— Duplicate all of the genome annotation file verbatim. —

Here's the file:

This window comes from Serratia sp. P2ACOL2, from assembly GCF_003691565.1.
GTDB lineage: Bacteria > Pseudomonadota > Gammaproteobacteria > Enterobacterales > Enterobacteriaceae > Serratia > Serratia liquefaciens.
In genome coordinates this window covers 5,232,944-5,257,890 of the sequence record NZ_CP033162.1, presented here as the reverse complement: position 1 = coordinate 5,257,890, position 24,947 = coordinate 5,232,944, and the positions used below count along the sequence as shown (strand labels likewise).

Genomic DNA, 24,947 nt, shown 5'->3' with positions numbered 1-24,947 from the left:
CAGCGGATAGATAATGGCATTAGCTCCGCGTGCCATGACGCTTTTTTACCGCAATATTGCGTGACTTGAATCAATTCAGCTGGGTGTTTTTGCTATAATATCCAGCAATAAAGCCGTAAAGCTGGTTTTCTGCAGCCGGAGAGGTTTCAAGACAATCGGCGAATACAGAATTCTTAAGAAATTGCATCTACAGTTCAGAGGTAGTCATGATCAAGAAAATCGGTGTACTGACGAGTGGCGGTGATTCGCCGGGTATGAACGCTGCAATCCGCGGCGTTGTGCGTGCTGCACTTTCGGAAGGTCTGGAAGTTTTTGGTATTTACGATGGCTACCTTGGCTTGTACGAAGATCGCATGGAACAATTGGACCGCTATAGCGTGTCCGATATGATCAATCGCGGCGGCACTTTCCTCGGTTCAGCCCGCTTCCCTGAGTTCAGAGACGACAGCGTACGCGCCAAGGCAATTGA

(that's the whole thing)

This window comes from Serratia sp. P2ACOL2, from assembly GCF_003691565.1.
GTDB lineage: Bacteria > Pseudomonadota > Gammaproteobacteria > Enterobacterales > Enterobacteriaceae > Serratia > Serratia liquefaciens.
In genome coordinates this window covers 5,232,944-5,257,890 of the sequence record NZ_CP033162.1, presented here as the reverse complement: position 1 = coordinate 5,257,890, position 24,947 = coordinate 5,232,944, and the positions used below count along the sequence as shown (strand labels likewise).

Genomic DNA, 24,947 nt, shown 5'->3' with positions numbered 1-24,947 from the left:
CAGCGGATAGATAATGGCATTAGCTCCGCGTGCCATGACGCTTTTTTACCGCAATATTGCGTGACTTGAATCAATTCAGCTGGGTGTTTTTGCTATAATATCCAGCAATAAAGCCGTAAAGCTGGTTTTCTGCAGCCGGAGAGGTTTCAAGACAATCGGCGAATACAGAATTCTTAAGAAATTGCATCTACAGTTCAGAGGTAGTCATGATCAAGAAAATCGGTGTACTGACGAGTGGCGGTGATTCGCCGGGTATGAACGCTGCAATCCGCGGCGTTGTGCGTGCTGCACTTTCGGAAGGTCTGGAAGTTTTTGGTATTTACGATGGCTACCTTGGCTTGTACGAAGATCGCATGGAACAATTGGACCGCTATAGCGTGTCCGATATGATCAATCGCGGCGGCACTTTCCTCGGTTCAGCCCGCTTCCCTGAGTTCAGAGACGACAGCGTACGCGCCAAGGCAATTGA